Appeal from the District Court of the United States for the Eastern District of Pennsylvania; Oliver B. Dickinson, Judge.
Before BUFFINGTON, DAVIS, and THOMPSON, Circuit Judges.
This is an appeal from an order of the District Court allowing the appellee to sell certain machinery as the personal property belonging to the bankrupt estate. The order of the District Court reversed the order of the referee in bankruptcy. The appellants object to the proposed sale on the ground that the machinery had become a part of the realty, and as such was subject to the liens of two mortgages which they hold as assignees of John M. Kennedy, Jr.
John M. Kennedy, Jr., owned some unimproved real estate on the corner of Eightieth street and Laycock avenue in Philadelphia. Arthur J. Hedden and Harold Zayotti entered into an agreement with Kennedy, by the terms of which he was to erect a shoddy factory, and to sell the same to Hedden and Zayotti. The building was constructed with particular reference to the needs of the factory. On January 2, 1923, the building being completed, Kennedy transferred the title of the property to Catherine A. Hutchinson. She executed a first mortgage on the property for $12,600 to Kennedy and then transferred the property to Hedden and Zayotti. Several months later it became necessary to errect another building and another mortgage in the sum of $13,230 was executed by Hedden and Zayotti to Kennedy to finance the construction of this second building. Both mortgages covered the same property. At the time of execution of the first mortgage no machinery had been installed, but at the time of the execution of the second mortgage machinery had been installed and the business was in operation. The mortgages made no specific reference to machinery, but contained the following clause: "All that certain lot or piece of ground with the buildings and improvements thereon erected * * * Together with all and singular the buildings and improvements thereon erected, ways, waters, water courses, rights, liberties, privileges, improvements, hereditaments and appurtenances whatsoever thereon, belonging to or in any wise appurtaining and the Reversions and the Remainders, Rents, Issues and Profits thereof."
On November 3, 1926, Hedden and Zayotti conveyed the property to A. H. Zayotti & Co., Inc., which has since been adjudged bankrupt. The mortgages were, on September 12, 1923, conveyed to the appellants under a deed of trust.
The machinery involved in this controversy includes practically all of the machinery used in this business as a going concern. Certain items were so installed that they could not be removed without substantial damage to the buildings. An example of such installation is the Robbins and Meyers 10 H.P.A.C. motor which was attached by being bolted to beams which were in turn bolted to the refters, and removal would weaken the entire structure. Other examples include the Howe platform built-in scales and the motor end of the baling press which are both set into the concrete floor. Many other pieces are attached to the concrete floor by log screws and expansion bolts, such as the shoddy cards and the rag pickers. Some of the machinery could not be removed without damage to the machines themselves, such as the motor of the allsteel power baling press, which itself is fastened to beams embedded into the concrete floor and is very heavy. The buildings were specially erected to accommodate this particular type of machinery used in this kind of business. The value of these buildings for any other use would be much less than their value for the purpose for which they were erected.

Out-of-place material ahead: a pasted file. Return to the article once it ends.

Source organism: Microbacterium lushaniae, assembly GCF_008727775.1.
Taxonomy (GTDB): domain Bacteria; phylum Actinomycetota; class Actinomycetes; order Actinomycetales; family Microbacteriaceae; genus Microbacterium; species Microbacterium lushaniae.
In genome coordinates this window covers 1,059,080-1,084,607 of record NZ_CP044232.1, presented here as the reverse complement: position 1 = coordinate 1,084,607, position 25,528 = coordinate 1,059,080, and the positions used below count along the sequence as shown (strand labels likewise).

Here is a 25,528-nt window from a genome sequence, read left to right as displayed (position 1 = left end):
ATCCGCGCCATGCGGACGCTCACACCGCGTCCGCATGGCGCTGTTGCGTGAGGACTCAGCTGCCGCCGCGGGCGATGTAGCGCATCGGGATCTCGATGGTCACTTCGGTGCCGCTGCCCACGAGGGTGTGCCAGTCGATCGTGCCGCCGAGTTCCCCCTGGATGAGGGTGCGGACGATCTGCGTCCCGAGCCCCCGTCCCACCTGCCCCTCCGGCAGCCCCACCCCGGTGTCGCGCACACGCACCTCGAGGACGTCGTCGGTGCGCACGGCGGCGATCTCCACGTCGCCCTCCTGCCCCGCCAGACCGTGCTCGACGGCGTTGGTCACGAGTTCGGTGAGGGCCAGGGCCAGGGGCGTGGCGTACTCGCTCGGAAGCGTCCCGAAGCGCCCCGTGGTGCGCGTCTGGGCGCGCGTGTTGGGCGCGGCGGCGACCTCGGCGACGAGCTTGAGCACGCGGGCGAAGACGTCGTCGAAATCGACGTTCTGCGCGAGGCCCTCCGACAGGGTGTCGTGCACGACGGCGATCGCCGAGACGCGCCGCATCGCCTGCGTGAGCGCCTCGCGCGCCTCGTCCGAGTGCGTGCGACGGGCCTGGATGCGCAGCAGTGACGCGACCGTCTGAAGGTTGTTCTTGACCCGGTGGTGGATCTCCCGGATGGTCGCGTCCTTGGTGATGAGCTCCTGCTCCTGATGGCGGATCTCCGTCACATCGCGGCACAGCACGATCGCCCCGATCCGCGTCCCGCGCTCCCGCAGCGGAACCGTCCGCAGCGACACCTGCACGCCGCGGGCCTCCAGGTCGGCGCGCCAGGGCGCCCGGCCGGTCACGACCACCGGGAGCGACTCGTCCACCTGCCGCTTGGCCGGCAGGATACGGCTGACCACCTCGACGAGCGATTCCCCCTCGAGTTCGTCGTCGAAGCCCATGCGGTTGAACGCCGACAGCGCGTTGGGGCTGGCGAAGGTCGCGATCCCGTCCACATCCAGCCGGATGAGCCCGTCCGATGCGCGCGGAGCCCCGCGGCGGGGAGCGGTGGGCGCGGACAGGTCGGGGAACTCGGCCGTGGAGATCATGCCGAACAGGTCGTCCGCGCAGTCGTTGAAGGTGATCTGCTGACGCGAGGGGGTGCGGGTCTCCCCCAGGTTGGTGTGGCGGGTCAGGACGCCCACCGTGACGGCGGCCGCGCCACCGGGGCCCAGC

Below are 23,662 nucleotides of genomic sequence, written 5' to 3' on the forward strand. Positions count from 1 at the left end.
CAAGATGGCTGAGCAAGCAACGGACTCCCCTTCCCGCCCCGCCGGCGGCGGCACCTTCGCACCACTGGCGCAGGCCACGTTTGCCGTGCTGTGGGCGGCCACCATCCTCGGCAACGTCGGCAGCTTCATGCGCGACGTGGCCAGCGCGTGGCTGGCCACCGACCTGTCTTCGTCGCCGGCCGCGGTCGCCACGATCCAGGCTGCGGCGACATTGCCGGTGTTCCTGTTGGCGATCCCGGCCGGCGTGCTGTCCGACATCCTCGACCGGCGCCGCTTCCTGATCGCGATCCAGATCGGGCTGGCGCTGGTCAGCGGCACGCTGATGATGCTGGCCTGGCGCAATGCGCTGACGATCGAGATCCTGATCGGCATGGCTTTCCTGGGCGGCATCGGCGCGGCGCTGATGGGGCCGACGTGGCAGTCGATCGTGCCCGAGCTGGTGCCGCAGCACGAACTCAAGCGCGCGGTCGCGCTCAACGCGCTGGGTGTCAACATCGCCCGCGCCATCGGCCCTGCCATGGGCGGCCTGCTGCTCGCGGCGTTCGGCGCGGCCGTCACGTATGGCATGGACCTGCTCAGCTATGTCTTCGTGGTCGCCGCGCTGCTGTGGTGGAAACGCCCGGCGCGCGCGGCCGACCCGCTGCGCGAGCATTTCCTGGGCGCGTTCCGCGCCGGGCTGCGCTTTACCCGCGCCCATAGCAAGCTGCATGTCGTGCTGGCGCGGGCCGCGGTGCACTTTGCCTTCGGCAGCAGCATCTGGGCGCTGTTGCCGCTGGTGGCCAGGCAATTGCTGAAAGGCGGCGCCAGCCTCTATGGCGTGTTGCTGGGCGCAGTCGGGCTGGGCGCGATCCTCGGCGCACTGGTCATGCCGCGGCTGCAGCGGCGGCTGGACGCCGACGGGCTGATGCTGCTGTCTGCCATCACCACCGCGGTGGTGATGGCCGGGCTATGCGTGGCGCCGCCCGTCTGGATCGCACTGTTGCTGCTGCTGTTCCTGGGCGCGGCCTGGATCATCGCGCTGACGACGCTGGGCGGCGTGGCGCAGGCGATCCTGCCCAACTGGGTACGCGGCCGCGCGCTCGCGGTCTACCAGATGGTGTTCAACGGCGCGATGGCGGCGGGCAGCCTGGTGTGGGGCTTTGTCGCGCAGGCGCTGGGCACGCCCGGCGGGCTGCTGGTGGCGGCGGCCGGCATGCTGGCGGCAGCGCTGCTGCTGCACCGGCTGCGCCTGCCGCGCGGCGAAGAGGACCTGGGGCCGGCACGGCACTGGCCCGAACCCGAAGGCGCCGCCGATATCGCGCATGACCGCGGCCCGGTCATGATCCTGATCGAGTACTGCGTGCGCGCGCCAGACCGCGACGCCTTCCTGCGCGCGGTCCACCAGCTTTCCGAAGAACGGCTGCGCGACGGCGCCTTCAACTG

The intention of the parties, which, when not expressly stated, must be ascertained from their relation, from what they did and said, and from the character of the property and the use for which it was intended, determines whether the property under such circumstances as here exist is real or personal. Unfortunately, however, parties starting a business are usually optimistic as to the future and often fail to make any specific agreement in the matter. They either cannot, or will not, see a collapse of their scheme. The present case illustrates the general rule.
When the intention of the parties is not clear, the law under certain circumstances presumes the existence of intention For example, where the machinery is more or less permanently attached to the buildings, or where the machinery is essential to the business as a going concern, or where the buildings were constructed particularly for this machinery and removal would injure either its intrinsic value or its physical condition or both, the law presumes that the machinery was intended to remain there permanently as part of the realty. While this presumption may be rebutted, yet under such facts as those stated above, it is practically irrebuttable. Bullock Electric Mfg. Company v. Lehigh Valley Traction Company, 231 Pa. 129, 80 A. 568. In the case of In re Highland Silk Company, Inc. (D.C.) 41 F.2d 404, Judge Kirkpatrick said: "Where the building is erected and adopted for one purpose only, and the machinery is built into the building as an essential part of the 'construction necessary in conducting the business for which the structure was erected,' the presumption becomes practically irrebuttable." The facts in that case were strikingly like those in the case at bar. The law presumes that the intention of the parties was that the machinery should be a part of the realty. The appellee did not disprove that intention. The evidence brings the case squarely within the authority of the cases of Commonwealth Trust Company v. Harkins, 312 Pa. 402, 167 A. 278 and Union Building Company of Pennsylvania v. Pennell et al., 78 F.2d 959 (C.C.A. 3).
The decree of the District Court is reversed, with directions to dismiss the exceptions to the order of the referee in bankruptcy.